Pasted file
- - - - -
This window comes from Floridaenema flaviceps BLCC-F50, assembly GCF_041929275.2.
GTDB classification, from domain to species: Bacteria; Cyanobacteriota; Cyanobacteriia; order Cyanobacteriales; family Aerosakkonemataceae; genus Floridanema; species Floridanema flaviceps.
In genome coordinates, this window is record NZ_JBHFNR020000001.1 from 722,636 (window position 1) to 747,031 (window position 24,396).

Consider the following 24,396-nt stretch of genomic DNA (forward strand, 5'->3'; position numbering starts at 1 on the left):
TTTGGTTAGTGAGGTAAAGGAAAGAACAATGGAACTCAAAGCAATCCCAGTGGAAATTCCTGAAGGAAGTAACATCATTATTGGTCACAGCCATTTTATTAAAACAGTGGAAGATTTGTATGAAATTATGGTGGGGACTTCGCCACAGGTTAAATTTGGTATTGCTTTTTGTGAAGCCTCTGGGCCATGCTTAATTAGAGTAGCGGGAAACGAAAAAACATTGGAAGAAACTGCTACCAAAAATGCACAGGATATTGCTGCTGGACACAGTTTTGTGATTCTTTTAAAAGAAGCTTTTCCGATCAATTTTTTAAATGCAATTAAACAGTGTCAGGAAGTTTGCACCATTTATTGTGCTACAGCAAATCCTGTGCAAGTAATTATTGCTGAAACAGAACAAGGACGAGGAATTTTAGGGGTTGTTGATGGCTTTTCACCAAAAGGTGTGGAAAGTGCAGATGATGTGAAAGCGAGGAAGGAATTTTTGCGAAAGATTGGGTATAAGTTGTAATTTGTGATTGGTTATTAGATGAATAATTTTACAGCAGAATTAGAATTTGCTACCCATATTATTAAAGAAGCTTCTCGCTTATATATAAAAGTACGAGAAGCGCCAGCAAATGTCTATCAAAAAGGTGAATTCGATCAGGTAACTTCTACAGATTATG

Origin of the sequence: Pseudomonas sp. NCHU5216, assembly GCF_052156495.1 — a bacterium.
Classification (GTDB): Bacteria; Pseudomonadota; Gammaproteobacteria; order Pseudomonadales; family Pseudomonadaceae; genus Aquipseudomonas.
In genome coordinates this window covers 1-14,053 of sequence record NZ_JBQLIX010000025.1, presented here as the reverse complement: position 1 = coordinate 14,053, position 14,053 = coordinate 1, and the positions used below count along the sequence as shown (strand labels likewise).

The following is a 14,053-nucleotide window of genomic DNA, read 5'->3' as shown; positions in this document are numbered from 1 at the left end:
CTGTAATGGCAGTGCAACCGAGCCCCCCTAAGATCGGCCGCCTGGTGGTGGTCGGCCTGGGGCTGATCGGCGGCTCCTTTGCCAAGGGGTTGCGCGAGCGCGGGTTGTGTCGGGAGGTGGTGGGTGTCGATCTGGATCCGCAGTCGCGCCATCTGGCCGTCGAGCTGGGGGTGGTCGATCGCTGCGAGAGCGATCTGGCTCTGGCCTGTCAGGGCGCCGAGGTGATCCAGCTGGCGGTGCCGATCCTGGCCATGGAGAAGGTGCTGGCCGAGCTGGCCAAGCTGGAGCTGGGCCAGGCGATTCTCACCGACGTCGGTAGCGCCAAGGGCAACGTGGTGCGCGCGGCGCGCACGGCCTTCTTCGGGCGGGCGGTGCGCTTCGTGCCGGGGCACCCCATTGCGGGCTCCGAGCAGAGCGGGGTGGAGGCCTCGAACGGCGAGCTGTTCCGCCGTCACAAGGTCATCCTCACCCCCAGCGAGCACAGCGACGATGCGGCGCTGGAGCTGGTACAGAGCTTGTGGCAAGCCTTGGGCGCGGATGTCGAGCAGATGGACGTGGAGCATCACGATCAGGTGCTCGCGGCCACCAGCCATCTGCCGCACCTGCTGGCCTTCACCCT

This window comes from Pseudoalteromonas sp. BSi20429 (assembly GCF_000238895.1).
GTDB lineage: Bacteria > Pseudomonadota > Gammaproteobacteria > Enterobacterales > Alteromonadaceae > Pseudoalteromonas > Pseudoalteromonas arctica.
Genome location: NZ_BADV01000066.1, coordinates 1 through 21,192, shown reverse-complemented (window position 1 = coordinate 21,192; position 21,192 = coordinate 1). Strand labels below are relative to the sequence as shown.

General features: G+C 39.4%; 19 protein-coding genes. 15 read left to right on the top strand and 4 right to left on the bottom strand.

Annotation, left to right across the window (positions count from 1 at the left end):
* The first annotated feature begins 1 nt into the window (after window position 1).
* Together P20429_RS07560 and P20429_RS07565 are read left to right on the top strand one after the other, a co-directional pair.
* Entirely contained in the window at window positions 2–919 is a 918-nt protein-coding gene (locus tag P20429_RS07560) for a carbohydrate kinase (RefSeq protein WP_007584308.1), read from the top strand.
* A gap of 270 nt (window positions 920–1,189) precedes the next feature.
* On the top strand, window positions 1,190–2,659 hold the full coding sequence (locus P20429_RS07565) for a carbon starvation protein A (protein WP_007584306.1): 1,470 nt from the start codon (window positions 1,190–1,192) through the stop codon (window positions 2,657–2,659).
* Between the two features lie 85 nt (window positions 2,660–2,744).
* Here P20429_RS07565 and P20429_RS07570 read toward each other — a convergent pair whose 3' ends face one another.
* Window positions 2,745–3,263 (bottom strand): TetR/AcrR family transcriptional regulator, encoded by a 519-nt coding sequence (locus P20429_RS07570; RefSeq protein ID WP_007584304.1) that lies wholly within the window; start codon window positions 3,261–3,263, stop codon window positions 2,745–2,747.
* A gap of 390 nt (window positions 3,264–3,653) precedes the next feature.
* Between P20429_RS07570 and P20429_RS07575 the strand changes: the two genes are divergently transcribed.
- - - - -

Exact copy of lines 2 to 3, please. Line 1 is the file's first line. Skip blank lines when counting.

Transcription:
GTDB classification, from domain to species: Bacteria; Cyanobacteriota; Cyanobacteriia; order Cyanobacteriales; family Aerosakkonemataceae; genus Floridanema; species Floridanema flaviceps.
In genome coordinates, this window is record NZ_JBHFNR020000001.1 from 722,636 (window position 1) to 747,031 (window position 24,396).